I thought I'd save everyone some time and pick out the key words and phrases we're all familiar with in the Norv lexicon:
"queasy", “We did take a step back,” "...they have no identity on offense and no consistency on defense," "...got routed by a team that was 2-5," "...we're struggling...", “We're playing inconsistent football,” “We need to get our act together.”
Tomlinson: 'We're not an elite team'
By Kevin Acee
UNION-TRIBUNE STAFF WRITER
November 6, 2007
Whatever the Chargers were building crumbled on the Metrodome floor.
“We find ourselves back in the same position we were a few weeks ago,” LaDainian Tomlinson said yesterday.
Winners of three straight – with ease – the Chargers are mired again in a bog of questions about potential vs. reality.
“We were on a little bit of a mini-roll, and we were getting better,” head coach Norv Turner said. “We did take a step back.”
K.C. ALFRED / Union-Tribune
Philip Rivers can expect to see more all-out blitzes on and off the field after his struggles against Minnesota.
It's actually worse than that.
Sure, the Chargers are 4-4 and tied for first place in what has suddenly become an awful AFC West.
But they have no identity on offense and no consistency on defense. They have yet to beat a team with even a .500 record and Sunday got routed by a team that was 2-5.
“We got our (rear ends) kicked,” said linebacker Shawne Merriman, more embarrassed yesterday than he was even on Sunday. “When I watched the film I was almost sick.”
There is more to make them queasy.
Now – without defensive end Luis Castillo, who had ankle surgery yesterday and will miss at least six weeks – they face a stretch of five games in which they play no team currently with a losing record.
“We've got to find a way to get back to playing successful football,” Tomlinson said. “We've got to start beating teams that are good. We've beat teams that we should beat.”
Who knows who the Chargers should beat these days?
“We're playing inconsistent football,” General Manager A.J. Smith said. “I don't know what to say about it. I don't have any answers. I thought we were flat Sunday. We're up and down. We're playing in spurts. It's not good enough, and in two of the games we didn't even show up.”
He was, of course, speaking of Sunday's 35-17 loss to the Vikings, in which Adrian Peterson ran for an NFL-record 296 yards, and the 38-14 loss Sept. 16 at New England, in which the Patriots appeared to have invented football while the Chargers appeared to have just heard of it.
In their four victories, the Chargers have allowed their opponents no more than two scores. In their four losses, their opponents have each scored at least 30 points.
It is a maddening roller coaster even more turbulent than the 2005 season that saw a highly touted Chargers team start slow, gain momentum and then falter to 9-7.
“I don't have a problem with the players we have, and I don't have a problem with the coaching staff,” Smith said. “But we're not winning football games.”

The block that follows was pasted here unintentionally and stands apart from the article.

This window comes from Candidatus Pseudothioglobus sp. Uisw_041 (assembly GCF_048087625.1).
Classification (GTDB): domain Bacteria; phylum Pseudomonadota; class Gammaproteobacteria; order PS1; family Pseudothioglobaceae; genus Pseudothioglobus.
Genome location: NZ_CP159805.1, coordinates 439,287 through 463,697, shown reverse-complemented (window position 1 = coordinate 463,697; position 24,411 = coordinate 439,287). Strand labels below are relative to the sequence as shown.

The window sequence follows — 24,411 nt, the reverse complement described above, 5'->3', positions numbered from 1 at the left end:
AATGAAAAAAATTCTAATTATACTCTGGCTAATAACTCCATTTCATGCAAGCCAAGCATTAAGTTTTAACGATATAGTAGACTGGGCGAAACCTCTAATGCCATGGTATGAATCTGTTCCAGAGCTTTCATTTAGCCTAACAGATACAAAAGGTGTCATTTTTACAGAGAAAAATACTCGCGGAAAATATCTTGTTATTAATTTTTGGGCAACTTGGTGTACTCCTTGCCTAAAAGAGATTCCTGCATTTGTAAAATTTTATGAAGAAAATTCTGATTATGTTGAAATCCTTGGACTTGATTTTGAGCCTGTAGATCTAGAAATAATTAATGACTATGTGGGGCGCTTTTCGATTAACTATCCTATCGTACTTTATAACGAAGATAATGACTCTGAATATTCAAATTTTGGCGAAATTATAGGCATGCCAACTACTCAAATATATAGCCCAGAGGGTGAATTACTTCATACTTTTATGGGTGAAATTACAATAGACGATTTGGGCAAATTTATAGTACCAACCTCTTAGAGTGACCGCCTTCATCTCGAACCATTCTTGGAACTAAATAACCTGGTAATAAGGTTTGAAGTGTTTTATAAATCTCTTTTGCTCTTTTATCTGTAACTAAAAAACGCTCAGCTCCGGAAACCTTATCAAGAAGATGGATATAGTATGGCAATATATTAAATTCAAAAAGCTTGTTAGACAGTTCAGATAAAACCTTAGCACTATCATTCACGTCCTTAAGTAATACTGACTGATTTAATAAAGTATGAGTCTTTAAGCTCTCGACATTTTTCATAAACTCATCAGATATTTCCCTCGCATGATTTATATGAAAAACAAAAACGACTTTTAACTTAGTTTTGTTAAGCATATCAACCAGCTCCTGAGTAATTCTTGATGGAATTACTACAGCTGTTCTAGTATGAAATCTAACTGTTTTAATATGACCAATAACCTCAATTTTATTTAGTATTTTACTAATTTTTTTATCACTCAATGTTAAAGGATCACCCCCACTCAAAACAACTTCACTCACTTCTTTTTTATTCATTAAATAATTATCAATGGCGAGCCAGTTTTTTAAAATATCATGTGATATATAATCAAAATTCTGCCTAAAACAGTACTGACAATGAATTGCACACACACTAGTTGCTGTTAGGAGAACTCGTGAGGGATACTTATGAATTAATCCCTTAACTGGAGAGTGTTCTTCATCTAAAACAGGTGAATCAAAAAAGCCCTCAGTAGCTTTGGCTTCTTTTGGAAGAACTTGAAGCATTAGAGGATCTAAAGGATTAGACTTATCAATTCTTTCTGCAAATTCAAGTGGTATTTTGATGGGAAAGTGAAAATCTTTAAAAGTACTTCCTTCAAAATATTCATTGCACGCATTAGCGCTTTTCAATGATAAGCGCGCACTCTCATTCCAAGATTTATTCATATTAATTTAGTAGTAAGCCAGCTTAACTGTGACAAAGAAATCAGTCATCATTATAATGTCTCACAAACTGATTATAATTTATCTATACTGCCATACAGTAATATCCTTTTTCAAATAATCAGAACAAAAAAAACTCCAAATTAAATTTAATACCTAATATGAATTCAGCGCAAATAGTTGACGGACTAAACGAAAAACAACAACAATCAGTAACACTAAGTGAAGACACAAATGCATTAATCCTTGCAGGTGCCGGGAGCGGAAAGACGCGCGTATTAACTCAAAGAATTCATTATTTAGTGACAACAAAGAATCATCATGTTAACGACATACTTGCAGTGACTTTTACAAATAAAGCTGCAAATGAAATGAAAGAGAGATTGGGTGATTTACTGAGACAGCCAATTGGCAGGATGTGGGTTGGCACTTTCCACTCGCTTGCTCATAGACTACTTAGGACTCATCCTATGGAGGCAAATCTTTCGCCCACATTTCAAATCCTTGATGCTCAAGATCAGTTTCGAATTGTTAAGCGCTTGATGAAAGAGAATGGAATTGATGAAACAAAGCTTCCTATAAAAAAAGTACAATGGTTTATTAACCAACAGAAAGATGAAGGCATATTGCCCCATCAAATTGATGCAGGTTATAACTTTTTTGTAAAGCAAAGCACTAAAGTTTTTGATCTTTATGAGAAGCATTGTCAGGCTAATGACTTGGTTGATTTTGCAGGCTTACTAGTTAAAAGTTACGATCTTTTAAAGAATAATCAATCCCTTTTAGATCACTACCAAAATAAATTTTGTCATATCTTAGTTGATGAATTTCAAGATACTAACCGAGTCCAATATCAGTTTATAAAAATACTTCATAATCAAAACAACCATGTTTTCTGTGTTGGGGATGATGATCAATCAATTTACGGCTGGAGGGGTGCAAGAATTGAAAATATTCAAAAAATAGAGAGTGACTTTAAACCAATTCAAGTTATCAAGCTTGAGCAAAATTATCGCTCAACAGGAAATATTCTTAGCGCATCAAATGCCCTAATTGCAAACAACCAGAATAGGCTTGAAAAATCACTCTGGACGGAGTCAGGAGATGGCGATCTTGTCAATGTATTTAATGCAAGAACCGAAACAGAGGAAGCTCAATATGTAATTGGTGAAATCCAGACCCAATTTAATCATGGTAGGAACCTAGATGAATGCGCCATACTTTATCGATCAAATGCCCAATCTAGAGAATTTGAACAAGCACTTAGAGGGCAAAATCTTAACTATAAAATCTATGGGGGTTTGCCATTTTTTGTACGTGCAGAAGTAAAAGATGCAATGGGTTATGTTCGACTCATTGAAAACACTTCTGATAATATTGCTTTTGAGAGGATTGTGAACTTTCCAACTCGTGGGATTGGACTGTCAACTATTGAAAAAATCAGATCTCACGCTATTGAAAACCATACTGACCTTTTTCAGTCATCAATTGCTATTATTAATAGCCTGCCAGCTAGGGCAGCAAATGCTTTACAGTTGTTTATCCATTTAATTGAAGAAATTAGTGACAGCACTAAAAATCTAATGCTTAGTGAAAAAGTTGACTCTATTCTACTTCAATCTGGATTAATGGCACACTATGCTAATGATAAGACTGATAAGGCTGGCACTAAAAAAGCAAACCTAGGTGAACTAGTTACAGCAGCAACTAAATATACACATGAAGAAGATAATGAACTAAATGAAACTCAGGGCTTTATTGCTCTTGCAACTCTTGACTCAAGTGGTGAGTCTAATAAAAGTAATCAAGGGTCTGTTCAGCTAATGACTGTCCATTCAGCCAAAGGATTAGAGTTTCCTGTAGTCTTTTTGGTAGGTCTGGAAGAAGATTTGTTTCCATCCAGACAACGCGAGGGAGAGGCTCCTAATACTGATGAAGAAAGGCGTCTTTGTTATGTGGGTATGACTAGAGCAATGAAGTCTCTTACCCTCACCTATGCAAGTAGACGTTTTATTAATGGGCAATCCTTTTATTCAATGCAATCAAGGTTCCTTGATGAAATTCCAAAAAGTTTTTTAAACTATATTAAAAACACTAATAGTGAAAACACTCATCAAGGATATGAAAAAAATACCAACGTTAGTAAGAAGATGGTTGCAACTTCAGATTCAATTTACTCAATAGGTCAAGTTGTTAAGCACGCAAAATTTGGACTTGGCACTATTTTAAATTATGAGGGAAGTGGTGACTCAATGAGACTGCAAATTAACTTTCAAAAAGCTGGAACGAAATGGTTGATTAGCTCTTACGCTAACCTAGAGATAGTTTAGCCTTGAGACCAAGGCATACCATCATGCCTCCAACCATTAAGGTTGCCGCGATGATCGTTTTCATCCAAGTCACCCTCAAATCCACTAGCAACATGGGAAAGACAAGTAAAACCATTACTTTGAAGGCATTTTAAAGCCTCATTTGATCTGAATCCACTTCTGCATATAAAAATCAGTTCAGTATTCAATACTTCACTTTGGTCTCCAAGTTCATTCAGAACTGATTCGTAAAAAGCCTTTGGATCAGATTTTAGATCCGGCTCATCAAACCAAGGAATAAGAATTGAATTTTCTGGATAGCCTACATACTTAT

Changes were made this offseason with the design they would help the Chargers actually win once they got to the playoffs.
“But if you don't get there,” Smith acknowledged, “you don't get that opportunity.”
So far nothing suggests they would do anything positive if they did.
There does, however, remain half a season to play.
“It's too early to put a stamp on what this season is,” quarterback Philip Rivers said. “I know the expectations in our locker room, the expectations of everyone else. ... Those expectations don't exist now. Realistically, we're 4-4 and we're going to scrap and claw to get in the playoffs, and then we'll see what happens.”
First, the second half of the season begins Sunday night with the Indianapolis Colts (7-1) coming to Qualcomm Stadium.
Merriman sounded a bit like former NFL coach Jim Mora yesterday. Playoffs? Don't talk to Merriman about playoffs. He's just hoping the Chargers can win a game.
“To be honest, I don't care too much about the playoffs,” Merriman said. “I don't care about the Super Bowl. We've got to get a win against Indy.”
And then go to Jacksonville (5-3) and then come home to play Baltimore (4-4) and then go to Tennessee (6-2) and Kansas City (4-4) in back-to-back weeks and then host Detroit (6-2).
The Chargers' words yesterday – in both public proclamations and private conversations – conveyed that they are not worried but are acutely aware of where they are.
“We're not an elite team,” Tomlinson said. “We're not an elite team at all. We're a team that's middle of the pack, and we're struggling to win games.”
Something must change, or this team supposedly in the midst of its window of opportunity will be nothing more than a gigantic bust.
“It will happen,” Merriman said. “But better sooner than later before it's too late.”
Even in the AFC West – where they are tied with Kansas City, both a game up on Denver – they still need to win to defend their division title.
“We need to get our act together,” Smith said. “Otherwise someone could pop out the next eight games and take it from us.”